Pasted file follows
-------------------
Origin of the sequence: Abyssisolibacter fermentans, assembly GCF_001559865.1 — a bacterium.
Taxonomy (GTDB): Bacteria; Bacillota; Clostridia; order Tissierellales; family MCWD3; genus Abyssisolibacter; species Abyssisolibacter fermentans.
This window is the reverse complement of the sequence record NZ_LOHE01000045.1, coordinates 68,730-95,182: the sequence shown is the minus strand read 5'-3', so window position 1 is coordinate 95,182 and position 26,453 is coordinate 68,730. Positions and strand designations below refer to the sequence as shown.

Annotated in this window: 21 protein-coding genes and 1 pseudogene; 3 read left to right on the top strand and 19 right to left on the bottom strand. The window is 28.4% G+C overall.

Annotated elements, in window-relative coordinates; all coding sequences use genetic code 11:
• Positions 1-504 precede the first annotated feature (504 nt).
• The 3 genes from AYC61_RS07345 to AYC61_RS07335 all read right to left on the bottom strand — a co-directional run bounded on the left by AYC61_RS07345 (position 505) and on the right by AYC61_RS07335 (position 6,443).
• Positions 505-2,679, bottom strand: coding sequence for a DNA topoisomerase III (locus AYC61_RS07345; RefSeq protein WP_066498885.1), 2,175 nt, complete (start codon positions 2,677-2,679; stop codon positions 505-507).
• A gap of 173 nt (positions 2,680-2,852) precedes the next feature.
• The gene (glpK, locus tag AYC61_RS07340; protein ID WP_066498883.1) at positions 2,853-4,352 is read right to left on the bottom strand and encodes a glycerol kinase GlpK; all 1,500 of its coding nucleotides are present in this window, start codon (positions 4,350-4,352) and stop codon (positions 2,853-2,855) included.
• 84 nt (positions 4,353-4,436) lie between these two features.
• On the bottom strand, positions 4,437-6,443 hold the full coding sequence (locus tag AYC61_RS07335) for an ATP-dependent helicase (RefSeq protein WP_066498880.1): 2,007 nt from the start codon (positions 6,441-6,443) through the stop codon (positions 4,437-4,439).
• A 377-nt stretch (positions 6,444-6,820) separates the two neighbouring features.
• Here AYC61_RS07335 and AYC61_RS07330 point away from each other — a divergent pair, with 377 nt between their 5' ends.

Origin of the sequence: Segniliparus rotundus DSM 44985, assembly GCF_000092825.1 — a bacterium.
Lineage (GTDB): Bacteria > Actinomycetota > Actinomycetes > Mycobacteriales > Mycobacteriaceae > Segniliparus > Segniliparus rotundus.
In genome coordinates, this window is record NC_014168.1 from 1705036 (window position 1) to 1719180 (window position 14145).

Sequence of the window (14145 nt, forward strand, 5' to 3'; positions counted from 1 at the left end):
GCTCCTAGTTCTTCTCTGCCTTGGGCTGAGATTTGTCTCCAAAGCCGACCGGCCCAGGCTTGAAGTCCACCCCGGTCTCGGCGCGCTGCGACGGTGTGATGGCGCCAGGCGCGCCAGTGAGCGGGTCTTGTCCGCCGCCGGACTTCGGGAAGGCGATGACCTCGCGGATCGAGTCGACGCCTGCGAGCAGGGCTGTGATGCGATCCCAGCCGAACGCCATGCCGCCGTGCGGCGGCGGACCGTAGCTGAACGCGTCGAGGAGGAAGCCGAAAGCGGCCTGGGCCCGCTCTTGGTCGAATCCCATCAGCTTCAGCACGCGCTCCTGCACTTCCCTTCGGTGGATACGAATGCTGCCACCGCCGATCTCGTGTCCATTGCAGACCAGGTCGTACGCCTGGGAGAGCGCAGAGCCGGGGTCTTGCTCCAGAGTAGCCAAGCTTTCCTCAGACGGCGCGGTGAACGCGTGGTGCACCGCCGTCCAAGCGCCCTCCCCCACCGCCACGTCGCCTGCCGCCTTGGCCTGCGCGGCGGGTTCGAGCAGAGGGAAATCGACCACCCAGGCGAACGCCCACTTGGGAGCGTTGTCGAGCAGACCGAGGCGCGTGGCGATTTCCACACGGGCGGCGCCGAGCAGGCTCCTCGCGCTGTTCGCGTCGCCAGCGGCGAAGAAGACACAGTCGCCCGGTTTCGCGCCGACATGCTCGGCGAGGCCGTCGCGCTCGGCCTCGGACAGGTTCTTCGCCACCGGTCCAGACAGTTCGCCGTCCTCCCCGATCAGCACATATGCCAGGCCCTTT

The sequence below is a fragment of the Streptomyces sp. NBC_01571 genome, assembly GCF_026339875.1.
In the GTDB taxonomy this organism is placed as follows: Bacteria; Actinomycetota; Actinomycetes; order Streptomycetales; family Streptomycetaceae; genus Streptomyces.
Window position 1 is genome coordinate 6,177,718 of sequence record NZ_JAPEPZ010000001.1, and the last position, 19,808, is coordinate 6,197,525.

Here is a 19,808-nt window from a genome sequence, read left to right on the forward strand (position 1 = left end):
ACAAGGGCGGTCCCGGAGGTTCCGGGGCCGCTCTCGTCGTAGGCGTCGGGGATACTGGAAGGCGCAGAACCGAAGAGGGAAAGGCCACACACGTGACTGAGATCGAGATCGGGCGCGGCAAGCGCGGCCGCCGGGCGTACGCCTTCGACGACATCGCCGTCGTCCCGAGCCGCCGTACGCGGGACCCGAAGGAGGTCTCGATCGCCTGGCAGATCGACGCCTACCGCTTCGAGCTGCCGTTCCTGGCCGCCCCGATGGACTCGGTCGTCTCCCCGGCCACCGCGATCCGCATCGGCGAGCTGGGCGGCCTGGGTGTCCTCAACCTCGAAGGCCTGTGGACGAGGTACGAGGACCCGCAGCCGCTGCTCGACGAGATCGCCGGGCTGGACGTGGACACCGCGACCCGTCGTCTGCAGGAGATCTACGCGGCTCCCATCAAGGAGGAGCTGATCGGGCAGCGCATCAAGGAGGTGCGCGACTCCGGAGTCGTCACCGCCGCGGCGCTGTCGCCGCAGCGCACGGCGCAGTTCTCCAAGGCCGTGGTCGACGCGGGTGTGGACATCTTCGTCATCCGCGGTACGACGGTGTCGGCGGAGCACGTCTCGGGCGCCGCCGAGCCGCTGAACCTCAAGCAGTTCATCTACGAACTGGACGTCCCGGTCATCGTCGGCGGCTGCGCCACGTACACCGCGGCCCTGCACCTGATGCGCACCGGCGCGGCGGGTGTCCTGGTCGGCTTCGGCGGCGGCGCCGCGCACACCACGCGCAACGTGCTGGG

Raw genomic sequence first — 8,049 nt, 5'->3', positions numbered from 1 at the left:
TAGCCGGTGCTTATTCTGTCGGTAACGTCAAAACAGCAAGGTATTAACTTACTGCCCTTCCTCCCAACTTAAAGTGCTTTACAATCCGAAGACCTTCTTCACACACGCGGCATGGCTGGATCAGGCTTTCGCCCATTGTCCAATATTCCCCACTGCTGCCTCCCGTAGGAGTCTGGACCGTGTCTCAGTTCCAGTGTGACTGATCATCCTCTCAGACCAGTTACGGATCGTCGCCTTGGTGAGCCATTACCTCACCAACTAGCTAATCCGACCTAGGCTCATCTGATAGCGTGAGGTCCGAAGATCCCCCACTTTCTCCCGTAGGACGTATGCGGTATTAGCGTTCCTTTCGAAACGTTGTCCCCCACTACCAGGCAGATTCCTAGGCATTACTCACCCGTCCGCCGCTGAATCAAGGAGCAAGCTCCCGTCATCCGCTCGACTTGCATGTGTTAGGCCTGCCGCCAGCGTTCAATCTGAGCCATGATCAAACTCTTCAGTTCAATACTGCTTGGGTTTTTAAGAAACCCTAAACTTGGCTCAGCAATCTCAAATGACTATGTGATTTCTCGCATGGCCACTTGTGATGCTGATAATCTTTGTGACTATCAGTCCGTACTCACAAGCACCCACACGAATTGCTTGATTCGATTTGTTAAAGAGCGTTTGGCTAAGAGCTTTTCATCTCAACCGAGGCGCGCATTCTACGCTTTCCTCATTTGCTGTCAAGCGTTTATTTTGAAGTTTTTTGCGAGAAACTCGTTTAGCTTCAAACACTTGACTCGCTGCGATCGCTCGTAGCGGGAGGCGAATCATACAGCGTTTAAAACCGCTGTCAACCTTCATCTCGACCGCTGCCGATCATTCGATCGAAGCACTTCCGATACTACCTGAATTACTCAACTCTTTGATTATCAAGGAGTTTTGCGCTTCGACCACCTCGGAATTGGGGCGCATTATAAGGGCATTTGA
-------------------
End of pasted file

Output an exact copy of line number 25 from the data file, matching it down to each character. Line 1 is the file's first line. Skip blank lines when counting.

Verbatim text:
Raw genomic sequence first — 8,049 nt, 5'->3', positions numbered from 1 at the left: